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Charles Wheatstone

Charles Wheatstone

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Sir Charles Wheatstone FRS (6 February 1802 – 19 October 1875), was an English
England
England is a country that is part of the United Kingdom. It shares land borders with Scotland to the north and Wales to the west; the Irish Sea is to the north west, the Celtic Sea to the south west, with the North Sea to the east and the English Channel to the south separating it from continental...

 scientist
Scientist
A scientist in a broad sense is one engaging in a systematic activity to acquire knowledge. In a more restricted sense, a scientist is an individual who uses the scientific method. The person may be an expert in one or more areas of science. This article focuses on the more restricted use of the word...

 and inventor of many scientific breakthroughs of the Victorian era
Victorian era
The Victorian era of British history was the period of Queen Victoria's reign from 20 June 1837 until her death on 22 January 1901. It was a long period of peace, prosperity, refined sensibilities and national self-confidence...

, including the English concertina
Concertina
A concertina is a free-reed musical instrument, like the various accordions and the harmonica. It has a bellows and buttons typically on both ends of it. When pressed, the buttons travel in the same direction as the bellows, unlike accordion buttons which travel perpendicularly to it...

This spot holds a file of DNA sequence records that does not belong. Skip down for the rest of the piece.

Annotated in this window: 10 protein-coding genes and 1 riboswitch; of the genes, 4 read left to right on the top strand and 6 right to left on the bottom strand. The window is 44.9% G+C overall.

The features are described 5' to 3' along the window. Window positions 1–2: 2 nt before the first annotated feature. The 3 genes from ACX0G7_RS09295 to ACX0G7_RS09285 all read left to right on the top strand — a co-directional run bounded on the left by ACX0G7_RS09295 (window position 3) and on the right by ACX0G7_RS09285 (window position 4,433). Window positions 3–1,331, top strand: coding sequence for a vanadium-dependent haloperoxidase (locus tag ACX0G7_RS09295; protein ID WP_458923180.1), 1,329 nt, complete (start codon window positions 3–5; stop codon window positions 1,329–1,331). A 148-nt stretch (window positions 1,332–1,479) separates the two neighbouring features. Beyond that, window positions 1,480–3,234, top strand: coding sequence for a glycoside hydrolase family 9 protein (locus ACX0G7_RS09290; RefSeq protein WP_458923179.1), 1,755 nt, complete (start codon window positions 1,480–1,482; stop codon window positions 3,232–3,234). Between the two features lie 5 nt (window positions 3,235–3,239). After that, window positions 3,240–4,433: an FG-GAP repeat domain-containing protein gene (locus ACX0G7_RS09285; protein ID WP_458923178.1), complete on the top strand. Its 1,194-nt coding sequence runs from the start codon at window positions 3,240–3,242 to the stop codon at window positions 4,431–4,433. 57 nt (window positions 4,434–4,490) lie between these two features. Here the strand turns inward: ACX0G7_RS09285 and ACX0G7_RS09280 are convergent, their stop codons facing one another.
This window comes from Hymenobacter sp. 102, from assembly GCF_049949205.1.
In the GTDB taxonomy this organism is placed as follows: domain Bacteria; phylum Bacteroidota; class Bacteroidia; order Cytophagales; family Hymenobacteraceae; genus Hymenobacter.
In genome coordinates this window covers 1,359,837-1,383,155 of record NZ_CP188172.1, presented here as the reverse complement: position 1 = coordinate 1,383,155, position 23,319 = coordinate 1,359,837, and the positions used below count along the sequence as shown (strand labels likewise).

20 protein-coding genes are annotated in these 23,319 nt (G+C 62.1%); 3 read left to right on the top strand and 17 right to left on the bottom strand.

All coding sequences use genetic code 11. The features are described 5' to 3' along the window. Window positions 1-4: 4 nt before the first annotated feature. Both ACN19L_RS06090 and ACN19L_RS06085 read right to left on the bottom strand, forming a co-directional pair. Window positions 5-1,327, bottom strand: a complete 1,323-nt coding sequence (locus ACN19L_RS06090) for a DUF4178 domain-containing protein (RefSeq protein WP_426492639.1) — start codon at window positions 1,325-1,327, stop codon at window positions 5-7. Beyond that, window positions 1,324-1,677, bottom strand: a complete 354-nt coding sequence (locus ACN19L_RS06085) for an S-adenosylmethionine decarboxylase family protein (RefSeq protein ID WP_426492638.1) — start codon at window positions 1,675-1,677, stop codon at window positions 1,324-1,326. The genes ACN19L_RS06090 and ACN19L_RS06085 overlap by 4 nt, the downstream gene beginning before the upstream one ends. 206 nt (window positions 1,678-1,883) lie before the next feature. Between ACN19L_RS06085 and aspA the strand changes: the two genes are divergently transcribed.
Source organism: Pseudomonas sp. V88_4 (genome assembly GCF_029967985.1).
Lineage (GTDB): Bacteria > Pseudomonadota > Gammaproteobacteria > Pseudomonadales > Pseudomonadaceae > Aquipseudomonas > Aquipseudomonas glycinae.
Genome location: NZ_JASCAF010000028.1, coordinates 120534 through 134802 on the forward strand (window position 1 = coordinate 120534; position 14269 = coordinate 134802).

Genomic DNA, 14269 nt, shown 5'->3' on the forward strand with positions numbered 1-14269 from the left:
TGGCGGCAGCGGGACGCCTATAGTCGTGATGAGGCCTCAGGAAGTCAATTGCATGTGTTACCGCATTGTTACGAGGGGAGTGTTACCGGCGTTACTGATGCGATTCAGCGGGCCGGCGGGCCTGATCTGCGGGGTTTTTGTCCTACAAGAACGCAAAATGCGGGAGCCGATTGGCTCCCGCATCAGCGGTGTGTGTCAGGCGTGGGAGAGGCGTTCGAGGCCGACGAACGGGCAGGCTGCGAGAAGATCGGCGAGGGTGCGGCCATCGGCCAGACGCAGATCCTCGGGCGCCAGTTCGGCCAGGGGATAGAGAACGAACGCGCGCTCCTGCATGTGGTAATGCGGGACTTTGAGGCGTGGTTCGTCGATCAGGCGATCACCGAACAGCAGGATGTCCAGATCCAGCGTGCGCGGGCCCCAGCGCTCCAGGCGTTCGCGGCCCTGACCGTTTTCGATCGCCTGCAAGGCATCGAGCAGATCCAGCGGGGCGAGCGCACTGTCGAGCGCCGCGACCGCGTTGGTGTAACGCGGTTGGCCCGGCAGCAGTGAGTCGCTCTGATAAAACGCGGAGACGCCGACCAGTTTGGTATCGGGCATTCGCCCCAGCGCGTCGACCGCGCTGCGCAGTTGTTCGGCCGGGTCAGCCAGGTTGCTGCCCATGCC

, the stereoscope (a device for displaying three-dimensional images), and the Playfair cipher
Playfair cipher
The Playfair cipher or Playfair square is a manual symmetric encryption technique and was the first literal digraph substitution cipher. The scheme was invented in 1854 by Charles Wheatstone, but bears the name of Lord Playfair who promoted the use of the cipher.The technique encrypts pairs of...

 (an encryption
Encryption
In cryptography, encryption is the process of transforming information using an algorithm to make it unreadable to anyone except those possessing special knowledge, usually referred to as a key. The result of the process is encrypted information...

 technique). However, Wheatstone is best known for his contributions in the development of the Wheatstone bridge
Wheatstone bridge
A Wheatstone bridge is an electrical circuit used to measure an unknown electrical resistance by balancing two legs of a bridge circuit, one leg of which includes the unknown component. Its operation is similar to the original potentiometer. It was invented by Samuel Hunter Christie in 1833 and...

, originally invented by Samuel Hunter Christie
Samuel Hunter Christie
Samuel Hunter Christie was a British scientist and mathematician.He studied mathematics at Trinity College, Cambridge where he was second wrangler. He was particularly interested in magnetism, studying the earth's magnetic field and designing improvements to the magnetic compass...

, which is used to measure an unknown electrical resistance, and as a major figure in the development of telegraphy